Observed migration flows are the result of a complex tangle of multinational firms and other employers pursuing scarce talent, governments and other gatekeepers trying to manage these flows with policies, and individuals seeking their best options given the constraints imposed upon them. …The number of migrants with a tertiary degree rose nearly 130 percent from 1990 to 2010, while low skilled (primary educated) migrants increased by only 40 percent during that time. A pattern is emerging in which these high-skilled migrants are departing from a broader range of countries and heading to a narrower range of countries—in particular, the United States, the United Kingdom, Canada, and Australia. …More than half of the high-skilled technology workers and entrepreneurs in Silicon Valley are foreign-born. …host countries may end up with high concentrations of high-skilled immigrants in particular occupations. For example, immigrants account for some 57 percent of scientists residing in Switzerland, 45 percent in Australia, and 38 percent in the United States (Franzoni et al. 2012). In the United States, 27 percent of all physicians and surgeons and over 35 percent of current medical residents were foreign born in 2010. Immigrants also accounted for over 35 percent of recent enrollments in STEM fields, with very high proportions in specific areas like Electrical Engineering (70 percent), Computer Science (63 percent) and Economics (55 percent)… The global migration of inventors and the resulting concentration in a handful of countries have been particularly well documented. …the global migration rate of inventors in 2000 stood at 8.6 percent, at least 50 percent greater in share terms than the average for high-skilled workers as a whole. Figure 4 builds on WIPO global patent filings from 2001-2010. The United States has received an enormous net surplus of inventors from abroad.

The authors then consider the policies that different nations adopt in their search for GDP-enhancing immigrants.

…we then review the “gatekeepers” for global talent flows. At the government level, we compare the points-based skilled migration regimes as historically implemented by Canada and Australia with the employment-based policies used in the United States through mechanisms like the H-1B visa program. …The exceptional rise in the number of high-skilled migrants to OECD countries is the result of several forces, including increased efforts to attract them by policymakers as they recognize the central role of human capital in economic growth, positive spillovers generated by skill agglomeration, declines in transportation and communication costs, and rising pursuit of foreign education by young people. Among the resulting effects are the doubling of the share of the tertiary-educated in the labor force and fierce competition among countries hoping to attract talent. …One can explain certain aspects of current high-skilled migration patterns using this model. For example, the United States has a very wide earnings distribution and low tax levels and progressivity, especially compared to most source countries, including many high-income European countries. As a result, we can see why the United States would attract more high-skilled migrants…relative to other high-income countries.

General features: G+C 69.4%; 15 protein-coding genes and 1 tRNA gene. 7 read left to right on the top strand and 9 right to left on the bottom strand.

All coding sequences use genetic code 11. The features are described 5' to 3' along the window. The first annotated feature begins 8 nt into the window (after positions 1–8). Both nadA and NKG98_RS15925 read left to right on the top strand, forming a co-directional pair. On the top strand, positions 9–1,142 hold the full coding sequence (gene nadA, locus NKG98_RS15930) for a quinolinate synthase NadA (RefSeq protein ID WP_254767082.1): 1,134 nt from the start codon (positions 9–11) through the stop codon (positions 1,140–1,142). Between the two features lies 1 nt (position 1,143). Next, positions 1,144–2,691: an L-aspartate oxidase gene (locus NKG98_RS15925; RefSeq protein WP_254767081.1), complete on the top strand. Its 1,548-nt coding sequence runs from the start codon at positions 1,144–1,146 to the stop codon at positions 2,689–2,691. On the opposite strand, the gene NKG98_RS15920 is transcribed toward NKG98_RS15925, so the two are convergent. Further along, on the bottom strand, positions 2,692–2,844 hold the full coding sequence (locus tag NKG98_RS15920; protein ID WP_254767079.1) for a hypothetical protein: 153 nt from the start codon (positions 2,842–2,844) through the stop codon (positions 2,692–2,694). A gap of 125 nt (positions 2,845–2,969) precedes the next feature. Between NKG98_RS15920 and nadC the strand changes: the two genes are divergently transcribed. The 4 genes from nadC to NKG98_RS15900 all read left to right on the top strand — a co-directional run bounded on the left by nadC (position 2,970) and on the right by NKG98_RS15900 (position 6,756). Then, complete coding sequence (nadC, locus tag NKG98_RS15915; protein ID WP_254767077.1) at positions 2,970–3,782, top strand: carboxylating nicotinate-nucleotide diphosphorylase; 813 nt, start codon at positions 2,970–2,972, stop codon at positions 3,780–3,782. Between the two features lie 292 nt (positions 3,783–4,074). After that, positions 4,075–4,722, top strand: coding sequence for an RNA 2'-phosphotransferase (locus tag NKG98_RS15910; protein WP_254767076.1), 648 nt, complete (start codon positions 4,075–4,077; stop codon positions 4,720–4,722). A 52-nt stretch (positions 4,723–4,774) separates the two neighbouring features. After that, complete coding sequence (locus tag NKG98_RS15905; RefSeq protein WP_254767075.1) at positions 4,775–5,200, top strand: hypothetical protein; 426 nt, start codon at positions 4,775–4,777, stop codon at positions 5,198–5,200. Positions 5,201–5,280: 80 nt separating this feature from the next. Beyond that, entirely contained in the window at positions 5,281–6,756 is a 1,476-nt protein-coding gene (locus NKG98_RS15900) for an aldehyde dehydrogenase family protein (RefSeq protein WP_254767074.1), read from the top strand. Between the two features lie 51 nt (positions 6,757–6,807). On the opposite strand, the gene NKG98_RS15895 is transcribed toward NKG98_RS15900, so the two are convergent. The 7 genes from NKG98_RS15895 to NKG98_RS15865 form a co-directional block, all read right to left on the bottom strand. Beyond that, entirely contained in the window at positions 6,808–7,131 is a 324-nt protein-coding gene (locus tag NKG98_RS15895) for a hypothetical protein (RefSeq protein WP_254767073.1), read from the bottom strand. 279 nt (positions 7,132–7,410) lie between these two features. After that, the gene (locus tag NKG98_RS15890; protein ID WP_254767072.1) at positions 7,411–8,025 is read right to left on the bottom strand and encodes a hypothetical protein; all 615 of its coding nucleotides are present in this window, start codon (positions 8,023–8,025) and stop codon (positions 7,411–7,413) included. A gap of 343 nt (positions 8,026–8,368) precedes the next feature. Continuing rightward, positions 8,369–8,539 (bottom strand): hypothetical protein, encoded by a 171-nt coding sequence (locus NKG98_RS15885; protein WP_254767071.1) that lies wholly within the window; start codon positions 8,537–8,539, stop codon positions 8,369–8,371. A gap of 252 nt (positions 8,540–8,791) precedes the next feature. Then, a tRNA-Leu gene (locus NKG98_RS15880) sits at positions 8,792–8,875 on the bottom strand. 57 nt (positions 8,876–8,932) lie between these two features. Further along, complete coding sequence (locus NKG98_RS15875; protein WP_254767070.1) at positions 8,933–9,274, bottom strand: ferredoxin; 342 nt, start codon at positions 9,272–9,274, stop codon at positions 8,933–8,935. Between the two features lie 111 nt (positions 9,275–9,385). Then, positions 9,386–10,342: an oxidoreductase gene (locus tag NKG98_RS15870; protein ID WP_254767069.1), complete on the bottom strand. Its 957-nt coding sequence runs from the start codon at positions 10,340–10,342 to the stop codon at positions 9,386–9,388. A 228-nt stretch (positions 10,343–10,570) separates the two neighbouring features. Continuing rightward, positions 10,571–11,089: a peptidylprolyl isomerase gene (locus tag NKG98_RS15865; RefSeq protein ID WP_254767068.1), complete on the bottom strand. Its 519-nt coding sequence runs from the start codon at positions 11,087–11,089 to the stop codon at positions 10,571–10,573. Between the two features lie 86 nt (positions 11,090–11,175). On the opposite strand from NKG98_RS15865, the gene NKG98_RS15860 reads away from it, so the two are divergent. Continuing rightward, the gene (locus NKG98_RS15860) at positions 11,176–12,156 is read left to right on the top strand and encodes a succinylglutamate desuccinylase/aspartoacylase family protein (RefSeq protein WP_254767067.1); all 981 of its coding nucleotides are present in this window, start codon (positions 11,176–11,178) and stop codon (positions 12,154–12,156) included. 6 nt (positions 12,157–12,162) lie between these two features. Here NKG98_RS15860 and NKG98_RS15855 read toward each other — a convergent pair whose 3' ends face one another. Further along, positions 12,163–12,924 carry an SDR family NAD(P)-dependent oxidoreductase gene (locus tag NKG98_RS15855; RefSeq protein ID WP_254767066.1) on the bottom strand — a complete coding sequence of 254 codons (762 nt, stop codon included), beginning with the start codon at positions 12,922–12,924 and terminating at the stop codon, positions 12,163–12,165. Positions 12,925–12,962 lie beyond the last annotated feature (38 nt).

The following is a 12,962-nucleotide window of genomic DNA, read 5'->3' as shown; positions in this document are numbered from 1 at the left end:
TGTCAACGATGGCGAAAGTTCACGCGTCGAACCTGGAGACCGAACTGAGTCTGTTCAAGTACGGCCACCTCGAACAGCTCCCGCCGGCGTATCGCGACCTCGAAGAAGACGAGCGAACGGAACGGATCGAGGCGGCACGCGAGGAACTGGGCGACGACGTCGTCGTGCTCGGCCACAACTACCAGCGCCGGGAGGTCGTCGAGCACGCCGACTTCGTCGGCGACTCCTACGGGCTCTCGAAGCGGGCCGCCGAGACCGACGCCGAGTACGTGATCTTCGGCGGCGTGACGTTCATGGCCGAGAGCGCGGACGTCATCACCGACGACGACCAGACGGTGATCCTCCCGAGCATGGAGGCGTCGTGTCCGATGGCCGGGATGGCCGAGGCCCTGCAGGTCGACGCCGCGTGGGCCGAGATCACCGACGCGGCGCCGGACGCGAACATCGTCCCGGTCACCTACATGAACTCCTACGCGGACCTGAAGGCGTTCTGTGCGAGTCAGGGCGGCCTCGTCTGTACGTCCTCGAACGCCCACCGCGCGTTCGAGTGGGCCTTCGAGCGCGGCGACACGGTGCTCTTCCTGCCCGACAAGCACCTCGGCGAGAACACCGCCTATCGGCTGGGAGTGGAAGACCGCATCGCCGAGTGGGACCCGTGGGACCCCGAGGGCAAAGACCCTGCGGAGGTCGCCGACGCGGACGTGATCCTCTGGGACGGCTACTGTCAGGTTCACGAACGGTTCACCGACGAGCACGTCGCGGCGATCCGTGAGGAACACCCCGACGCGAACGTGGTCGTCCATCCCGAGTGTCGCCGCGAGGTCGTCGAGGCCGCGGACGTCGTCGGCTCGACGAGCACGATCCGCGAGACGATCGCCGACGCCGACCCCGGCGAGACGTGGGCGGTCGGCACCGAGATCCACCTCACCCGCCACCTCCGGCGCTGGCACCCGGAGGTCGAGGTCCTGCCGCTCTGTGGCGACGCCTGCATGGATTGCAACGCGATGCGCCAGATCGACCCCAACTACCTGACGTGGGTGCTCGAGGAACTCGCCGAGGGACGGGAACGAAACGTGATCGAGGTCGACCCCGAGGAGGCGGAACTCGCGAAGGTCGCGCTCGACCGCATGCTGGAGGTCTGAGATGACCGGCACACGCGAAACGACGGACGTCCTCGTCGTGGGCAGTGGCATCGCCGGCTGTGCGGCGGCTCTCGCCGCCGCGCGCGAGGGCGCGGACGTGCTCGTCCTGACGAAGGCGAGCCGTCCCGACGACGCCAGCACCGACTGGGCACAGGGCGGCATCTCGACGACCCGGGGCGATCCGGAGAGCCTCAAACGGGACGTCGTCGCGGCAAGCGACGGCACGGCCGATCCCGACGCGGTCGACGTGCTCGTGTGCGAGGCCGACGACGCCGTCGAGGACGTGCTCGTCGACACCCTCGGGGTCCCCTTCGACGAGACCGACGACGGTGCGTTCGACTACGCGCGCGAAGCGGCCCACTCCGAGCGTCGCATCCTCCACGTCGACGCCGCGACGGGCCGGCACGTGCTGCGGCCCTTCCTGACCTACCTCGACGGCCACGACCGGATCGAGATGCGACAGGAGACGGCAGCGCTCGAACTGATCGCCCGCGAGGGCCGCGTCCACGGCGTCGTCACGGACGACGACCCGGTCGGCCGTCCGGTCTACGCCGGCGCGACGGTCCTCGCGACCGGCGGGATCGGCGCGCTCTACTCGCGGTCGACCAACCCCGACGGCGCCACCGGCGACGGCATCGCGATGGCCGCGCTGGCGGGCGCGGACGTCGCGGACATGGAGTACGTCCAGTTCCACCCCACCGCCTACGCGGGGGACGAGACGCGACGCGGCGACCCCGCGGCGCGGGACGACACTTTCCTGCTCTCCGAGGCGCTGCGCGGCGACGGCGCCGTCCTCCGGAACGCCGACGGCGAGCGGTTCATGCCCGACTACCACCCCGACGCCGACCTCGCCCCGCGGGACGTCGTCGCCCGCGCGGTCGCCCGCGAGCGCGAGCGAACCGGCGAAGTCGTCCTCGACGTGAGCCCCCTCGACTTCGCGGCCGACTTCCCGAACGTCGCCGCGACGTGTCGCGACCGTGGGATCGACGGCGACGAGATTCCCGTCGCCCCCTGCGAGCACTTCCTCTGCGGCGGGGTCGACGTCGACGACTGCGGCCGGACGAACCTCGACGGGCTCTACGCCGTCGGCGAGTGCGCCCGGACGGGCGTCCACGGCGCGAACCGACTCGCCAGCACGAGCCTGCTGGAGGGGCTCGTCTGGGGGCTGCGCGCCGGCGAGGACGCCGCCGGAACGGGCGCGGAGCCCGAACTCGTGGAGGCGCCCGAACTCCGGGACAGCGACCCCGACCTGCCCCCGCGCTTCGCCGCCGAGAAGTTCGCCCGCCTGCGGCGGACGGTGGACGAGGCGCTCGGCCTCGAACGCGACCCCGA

By the way, I can’t resist making one minor correction. While we generally have lower taxes than other developed nations, we actually have a very “progressive” tax system. But US-style progressivity is the result of very low taxes on lower- and middle-income workers (no value-added tax, for instance), not unusually steep taxes on higher-income workers.

Returning to our main topic , the authors explain that developed nations either use a points-based system or an employment-based system when seeking to facilitate more high-skilled immigration.